posted by soelo on Jan 29, 2016 - 107 comments

Time Lapse Cicadas

Time Lapse Cicadas. Time Lapse Cicadas. Time Lapse Cicadas. And, finally, Time Lapse Cicadas (last is Globe & Mail video with popup cicada factoids).
posted by AlonzoMosleyFBI on Jan 28, 2016 - 23 comments

Your Home Is Filled With Bugs

Census Finds Lots of Bugs in 50 US Homes Aside from pets, family members, or roommates, many of us often go weeks without seeing another living thing in our homes. But appearances can be deceiving. We are, in fact, surrounded by arthropods—insects, spiders, centipedes, and other animals with hard external skeletons and jointed legs. They are the most successful animals on the planet, and the walls that shield our homes to the elements are no barriers to them. In the first systematic census of its kind, a team of entomologists combed through 50 American houses for every arthropod they could find, and discovered a startling amount of diversity. [more inside]
posted by narancia on Jan 19, 2016 - 80 comments

Native ants are diverse; they're beautiful.

Argentine ants altering California's ecosystems as homeowners give them shelter The Kentucky woman found herself waging war on a freezer full of Argentine ants. Thousands of them had set up shop inside the appliance's insulation, and a steady stream of tiny bodies poured out of the cracks to forage in the kitchen. "There was a fortress within the freezer walls," said Cliggett, who set out baits but still spent nearly an hour a day wiping up the fallen soldiers' carcasses.
posted by Michele in California on Jan 9, 2016 - 67 comments

Fly To Space!

On 20 February 1947, the first animal made it into space aboard a captured Nazi V-2 rocket. That animal was a fruit fly, accompanied by several compatriots from the same species. Their rocket reached an altitude of 108 kilometers and then parachuted safely back to Earth after completing their 3 minute and 10 second mission. All hail Earth's pioneering space travellers!
posted by fairmettle on Oct 18, 2015 - 23 comments

A Butterfly Journey

A 17th-Century Woman Artist’s Butterfly Journey Despite her long career, her influence on contemporary natural knowledge, her vivid descriptions of distant Suriname, and her intrepid spirit, when she died in 1717 the city of Amsterdam’s register of deaths described her simply as a woman “without means.”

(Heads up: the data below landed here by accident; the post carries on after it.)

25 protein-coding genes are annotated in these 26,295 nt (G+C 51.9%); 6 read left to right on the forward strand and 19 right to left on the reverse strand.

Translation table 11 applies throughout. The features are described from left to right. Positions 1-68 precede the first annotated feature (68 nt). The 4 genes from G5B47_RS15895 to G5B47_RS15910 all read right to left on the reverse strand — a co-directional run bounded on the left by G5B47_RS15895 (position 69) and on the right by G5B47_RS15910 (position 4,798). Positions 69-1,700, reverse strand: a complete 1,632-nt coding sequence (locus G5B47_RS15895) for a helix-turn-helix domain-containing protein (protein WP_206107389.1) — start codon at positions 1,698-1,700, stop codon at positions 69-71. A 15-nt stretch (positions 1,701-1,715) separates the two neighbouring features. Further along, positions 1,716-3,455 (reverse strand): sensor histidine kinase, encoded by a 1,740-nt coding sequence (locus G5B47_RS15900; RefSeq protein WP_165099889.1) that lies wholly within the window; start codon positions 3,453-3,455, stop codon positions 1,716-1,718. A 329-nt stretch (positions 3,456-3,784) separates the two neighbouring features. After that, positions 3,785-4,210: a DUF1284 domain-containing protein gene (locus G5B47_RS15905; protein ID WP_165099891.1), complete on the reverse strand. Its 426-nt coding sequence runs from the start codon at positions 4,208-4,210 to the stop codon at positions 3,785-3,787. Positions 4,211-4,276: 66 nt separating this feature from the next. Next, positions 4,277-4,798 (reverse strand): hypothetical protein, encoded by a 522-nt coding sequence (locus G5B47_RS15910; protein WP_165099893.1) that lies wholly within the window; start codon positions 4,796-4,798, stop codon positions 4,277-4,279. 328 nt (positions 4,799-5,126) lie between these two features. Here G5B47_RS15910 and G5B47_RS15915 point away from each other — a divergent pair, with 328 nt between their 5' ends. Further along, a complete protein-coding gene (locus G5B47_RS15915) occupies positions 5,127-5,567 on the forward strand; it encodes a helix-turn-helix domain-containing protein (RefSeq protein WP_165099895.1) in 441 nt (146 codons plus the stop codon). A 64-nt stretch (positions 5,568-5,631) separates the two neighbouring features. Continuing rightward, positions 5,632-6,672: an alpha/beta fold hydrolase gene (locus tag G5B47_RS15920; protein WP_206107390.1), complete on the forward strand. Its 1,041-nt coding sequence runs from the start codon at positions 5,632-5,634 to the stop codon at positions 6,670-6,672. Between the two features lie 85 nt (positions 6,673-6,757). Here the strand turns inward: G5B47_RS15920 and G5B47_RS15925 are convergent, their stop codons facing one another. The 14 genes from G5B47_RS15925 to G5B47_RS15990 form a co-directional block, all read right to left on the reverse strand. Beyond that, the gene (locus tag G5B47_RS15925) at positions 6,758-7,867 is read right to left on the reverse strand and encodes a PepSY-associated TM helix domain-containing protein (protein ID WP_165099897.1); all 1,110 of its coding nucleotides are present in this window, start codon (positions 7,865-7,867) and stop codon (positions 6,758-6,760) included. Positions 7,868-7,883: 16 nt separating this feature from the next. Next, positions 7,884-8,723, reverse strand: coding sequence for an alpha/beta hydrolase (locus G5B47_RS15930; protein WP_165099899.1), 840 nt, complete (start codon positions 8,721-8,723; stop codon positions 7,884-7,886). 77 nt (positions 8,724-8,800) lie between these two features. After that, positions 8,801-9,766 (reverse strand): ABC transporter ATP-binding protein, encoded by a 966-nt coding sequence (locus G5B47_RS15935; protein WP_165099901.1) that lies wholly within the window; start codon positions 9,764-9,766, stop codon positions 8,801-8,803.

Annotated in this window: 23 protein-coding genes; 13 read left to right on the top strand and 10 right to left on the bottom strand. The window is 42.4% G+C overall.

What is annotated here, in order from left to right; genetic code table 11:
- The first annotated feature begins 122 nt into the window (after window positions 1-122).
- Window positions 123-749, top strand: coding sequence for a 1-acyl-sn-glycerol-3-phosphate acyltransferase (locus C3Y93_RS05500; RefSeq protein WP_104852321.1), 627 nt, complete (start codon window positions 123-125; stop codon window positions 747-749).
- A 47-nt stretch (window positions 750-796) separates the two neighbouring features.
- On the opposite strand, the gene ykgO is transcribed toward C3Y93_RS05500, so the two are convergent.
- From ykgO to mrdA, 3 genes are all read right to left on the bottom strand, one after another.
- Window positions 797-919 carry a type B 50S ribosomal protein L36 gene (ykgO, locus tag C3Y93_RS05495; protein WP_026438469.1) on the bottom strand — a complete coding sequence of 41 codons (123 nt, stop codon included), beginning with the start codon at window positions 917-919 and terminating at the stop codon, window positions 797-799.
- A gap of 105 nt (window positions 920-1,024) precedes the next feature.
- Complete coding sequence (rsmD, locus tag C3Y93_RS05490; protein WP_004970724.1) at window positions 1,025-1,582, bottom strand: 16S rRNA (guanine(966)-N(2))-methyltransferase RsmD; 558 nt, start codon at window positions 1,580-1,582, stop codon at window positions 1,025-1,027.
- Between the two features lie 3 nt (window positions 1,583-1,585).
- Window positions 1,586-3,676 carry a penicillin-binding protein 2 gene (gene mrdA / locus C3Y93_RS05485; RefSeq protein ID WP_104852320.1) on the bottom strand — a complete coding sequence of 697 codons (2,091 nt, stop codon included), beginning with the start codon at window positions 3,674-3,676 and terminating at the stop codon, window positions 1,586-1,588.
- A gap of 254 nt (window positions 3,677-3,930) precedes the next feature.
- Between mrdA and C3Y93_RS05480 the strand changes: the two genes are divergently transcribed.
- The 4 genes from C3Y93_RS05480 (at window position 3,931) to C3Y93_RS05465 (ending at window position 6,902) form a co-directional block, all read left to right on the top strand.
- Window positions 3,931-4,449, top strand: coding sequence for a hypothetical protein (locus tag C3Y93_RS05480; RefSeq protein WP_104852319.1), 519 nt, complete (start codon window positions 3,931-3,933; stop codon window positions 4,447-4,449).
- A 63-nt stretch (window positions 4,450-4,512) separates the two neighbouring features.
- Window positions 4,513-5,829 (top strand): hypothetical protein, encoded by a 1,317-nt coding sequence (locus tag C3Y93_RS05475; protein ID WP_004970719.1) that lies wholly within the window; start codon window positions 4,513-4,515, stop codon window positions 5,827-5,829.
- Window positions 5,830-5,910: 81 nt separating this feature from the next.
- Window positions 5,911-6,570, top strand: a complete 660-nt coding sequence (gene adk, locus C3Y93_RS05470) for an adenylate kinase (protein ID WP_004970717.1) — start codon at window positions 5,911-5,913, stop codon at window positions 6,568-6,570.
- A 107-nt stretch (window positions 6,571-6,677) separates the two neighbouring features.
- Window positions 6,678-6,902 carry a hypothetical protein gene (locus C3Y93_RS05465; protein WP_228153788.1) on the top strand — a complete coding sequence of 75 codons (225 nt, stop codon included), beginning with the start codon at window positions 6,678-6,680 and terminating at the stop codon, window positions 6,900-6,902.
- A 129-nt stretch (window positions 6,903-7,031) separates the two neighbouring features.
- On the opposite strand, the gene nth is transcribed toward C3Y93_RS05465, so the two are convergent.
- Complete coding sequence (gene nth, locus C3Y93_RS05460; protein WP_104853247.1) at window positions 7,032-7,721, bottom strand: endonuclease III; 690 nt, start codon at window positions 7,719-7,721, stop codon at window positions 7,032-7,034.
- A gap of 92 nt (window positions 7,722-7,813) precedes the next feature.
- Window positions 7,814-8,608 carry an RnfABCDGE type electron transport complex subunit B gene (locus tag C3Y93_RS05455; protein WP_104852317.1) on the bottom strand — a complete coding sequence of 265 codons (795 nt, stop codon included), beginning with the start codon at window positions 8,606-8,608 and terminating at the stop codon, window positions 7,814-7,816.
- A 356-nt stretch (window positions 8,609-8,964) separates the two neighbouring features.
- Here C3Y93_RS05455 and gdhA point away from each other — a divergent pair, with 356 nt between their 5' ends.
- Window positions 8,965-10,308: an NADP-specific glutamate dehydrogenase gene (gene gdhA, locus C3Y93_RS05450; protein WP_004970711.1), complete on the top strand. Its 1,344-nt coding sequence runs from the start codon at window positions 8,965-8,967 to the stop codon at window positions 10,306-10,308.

posted by Michele in California on Sep 13, 2015 - 9 comments

The inner life of the fig

The Queen of Trees is a documentary (52 minutes) on the sycomore fig tree, focusing on the intricate mutualism between a fig tree and its fig wasp. Filmmakers Victoria Stone and Mark Deeble spent two years camped out in the Kenyan bush to capture fascinating scenes of life around the sycomore, including inside the figs.
posted by parudox on Sep 13, 2015 - 17 comments

True Horror: Tales from the Insect-world Crypt

Walking Dead: How Wasp Overlords Control Spider Zombies No, this isn't science fiction; it's the somewhat terrifying (but very real) tale of the orb-weaving spider Cyclosa argenteoalba and the parasitic wasp Reclinervellus nielseni, two species that carry out a strange relationship in Hyogo prefecture, Japan. [more inside]
posted by Michele in California on Aug 10, 2015 - 12 comments

Tiny Farms, Tasty Bugs

Crickets have recently been touted as the next big thing in sustainable eating (previously). Indeed, demand for crickets has skyrocketed in the past five years. But where do human-grade crickets come from? Turns out there's a severe lack of supply to meet growing demand. Enter Big Cricket Farms, which is working to innovate new large-scale methods of cricket farming. How can you optimize a food source with minimal infrastructure to build off of? The farm's FAQ attempts to provide some answers. [more inside]
posted by sciatrix on Apr 9, 2015 - 99 comments

Building Lego Creations for SCIENCE

How scientists are using Lego to manipulate insects. An unusual scientific paper has just appeared online detailing how entomologists can use Legos to build apparatuses to handle museum specimens. This is important: museum specimens are what we use to study biological history, and preserving them is increasingly less well funded. Fortunately, innovations like this fall into a larger biological tradition of building your own equipment. [more inside]
posted by sciatrix on Feb 13, 2015 - 7 comments

Infringers really bug Alex Wild

Insect photographer Alex Wild explains the effect of copyright infringement on his business; he has decided to give up commercial photography, partly due to the time he spends going after infringers. Alex Wild previously on MetaFilter.
posted by DevilsAdvocate on Sep 25, 2014 - 46 comments

This makes murdering way too intimate

When I took a closer look I realised I caved in half his face.
posted by Foci for Analysis on Aug 24, 2014 - 70 comments

Putting a bug in your gear

Justin Gershenson-Gates makes insects and spiders from mechanical watch parts. The Verge shows more pictures including one of a piece under construction, more photos are on Inhabitat, there are yet more photos at Twisted Sifter, and the artist has a personal website.
posted by bile and syntax on Apr 25, 2014 - 6 comments

Ever imagine a bug is crawling on you? I do. A lot.

A book about human reaction to insects I have trouble in the summer because I am usually suppressing the urge to scream and freak out due to the imaginary bugs that are crawling on me.
posted by Yellow on Apr 15, 2014 - 39 comments

Nostril, Lip, Penis